Everyone needs a Charles in their life, especially someone willing to give his life for others.
“I was shot five times by an enemy AK-47,’’ said Richard Gonzalez, a retired Marines staff sergeant.
Gonzalez survived the 2004 assault in Iraq, a battle in which he was awarded the Purple Heart because of his bravery.
But after being a hero on the battlefield, other battles commenced once he returned home.
While bullets and bombs were no longer pointed his way, Gonzalez had to combat posttraumatic stress (PTS) and traumatic brain injury (TBI).
That’s what led him to Charles, a lovable Labrador from the Freedom Dogs. The program, which matches a companion dog with a Marine needing assistance, is an endeavor that deserves our respect.
“There was one night I was sleeping — I had really bad night tremors — and I reached out for Charles,’’ Gonzalez said. “I couldn’t feel him and I remember panicking because when I connect with him it gets me back to reality.
“He was probably two feet away but he could sense I needed him. He moved all the way up onto my shoulders and put his paws on my chest. When he did that, I was back home again.’’
Once again, the Freedom Dogs is holding its annual golf tournament. On March 1 at the Del Mar Country Club, the nonprofit’s lone fundraiser will collect money so other heroes can have their own Charles.
Freedom Dogs works through the Wounded Warrior Battalion-West at Camp Pendleton. It provides dogs as an enhancement to the rehabilitation of our active duty military with PTS and TBI.
“I’m out as a productive member of the civilian world now and Charles is the reason why,’’ Gonzalez said.
Freedom Dogs started 11 years ago. With Camp Pendleton’s blessing, it introduced two dogs to two Marines struggling physically and psychologically after their duty.
Jody Root trains Labradors and his wife Sharon, is nurse at the University of California, San Diego. They helped get the program off the ground and now are sky-high about its results.
More than 25 dogs have provided guidance and love to Marines since its inception. None of those courageous men and women rebounding from PTS and TBI have committed suicide, which is among the leading causes of death of returning personnel injured in such a horrific manner.
The dogs and Marines go through a six-month training period. The bond they form is unbreakable.
“The dog becomes a fellow Marine is the best way I can describe it,’’ Jody Root said. “And Marines never let down another Marine, so the dog actually starts thinking like a Marine. It becomes a real partner.’’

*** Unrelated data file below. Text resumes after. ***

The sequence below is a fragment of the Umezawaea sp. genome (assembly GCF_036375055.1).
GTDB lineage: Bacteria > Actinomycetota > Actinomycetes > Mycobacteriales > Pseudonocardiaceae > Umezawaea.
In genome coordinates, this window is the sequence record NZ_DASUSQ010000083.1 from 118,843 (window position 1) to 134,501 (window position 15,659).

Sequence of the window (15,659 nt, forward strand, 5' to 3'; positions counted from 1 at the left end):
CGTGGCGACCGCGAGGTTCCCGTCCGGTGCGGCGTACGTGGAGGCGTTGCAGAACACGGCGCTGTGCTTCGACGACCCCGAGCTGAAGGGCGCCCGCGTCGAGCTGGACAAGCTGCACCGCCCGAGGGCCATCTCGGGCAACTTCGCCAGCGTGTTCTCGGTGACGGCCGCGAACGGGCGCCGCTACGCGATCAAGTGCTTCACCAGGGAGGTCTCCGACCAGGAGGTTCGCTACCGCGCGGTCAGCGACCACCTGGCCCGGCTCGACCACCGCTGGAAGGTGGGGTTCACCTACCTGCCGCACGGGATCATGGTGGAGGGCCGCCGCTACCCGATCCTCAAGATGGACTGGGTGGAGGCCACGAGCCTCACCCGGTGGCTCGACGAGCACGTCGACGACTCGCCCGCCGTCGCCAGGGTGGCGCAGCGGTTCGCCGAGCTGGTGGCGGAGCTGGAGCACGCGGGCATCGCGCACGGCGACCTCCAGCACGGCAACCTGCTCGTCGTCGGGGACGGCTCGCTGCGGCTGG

Someone leading a hand to the cause is NBA great Bill Walton. Along with his wife, Lori, Freedom Dogs is a mission they believe in strongly.
“We owe these men and women so much when they return,’’ he said. “Sometimes they aren’t the same as when they left, after they were willing to give the ultimate sacrifice for us.
“Sometimes what they need is a best friend — there’s nothing like a best friend. And that’s what these dogs become, their best friend.
“I’m the luckiest guy in the world to be involved with Freedom Dogs after seeing what it does for these brave heroes.’’
Gonzalez’s four-legged hero, Charles, has passed away. But his impact remains, as Gonzalez became a dog trainer after Charles provided a light on so many dark, lonely nights.
Kilo is the dog Gonzalez, 35, is training, named for his battalion that fought so valiantly that terrible day in Fallujah, Iraq. Gonzalez survived the five bullets that pierced his body and the inhumanity he witnessed. Now he’s helping others follow suit.
“If there is anybody I know that is struggling, I push my Marine brothers and sisters toward Freedom Dogs,’’ he said. “Because I know it really works.’’
We know about a dog’s role in being a man’s best friend. Freedom Dogs allows civilians to contribute, too.
Follow Jay Paris at jparis_sports. His book, “Game of My Life Chargers” is available at book stores and at amazon.com.
Freedom Dogs Golf Tournament and
When: March 1 at noon.
Where: Del Mar Country Club.
Why: Funds raised help Freedom Dogs match service dogs with military personnel suffering from post traumatic stress and traumatic brain injury.
Cost: $350 per player, which includes golf, lunch and dinner.
Information: freedomdogs.org or (619) 223-6574.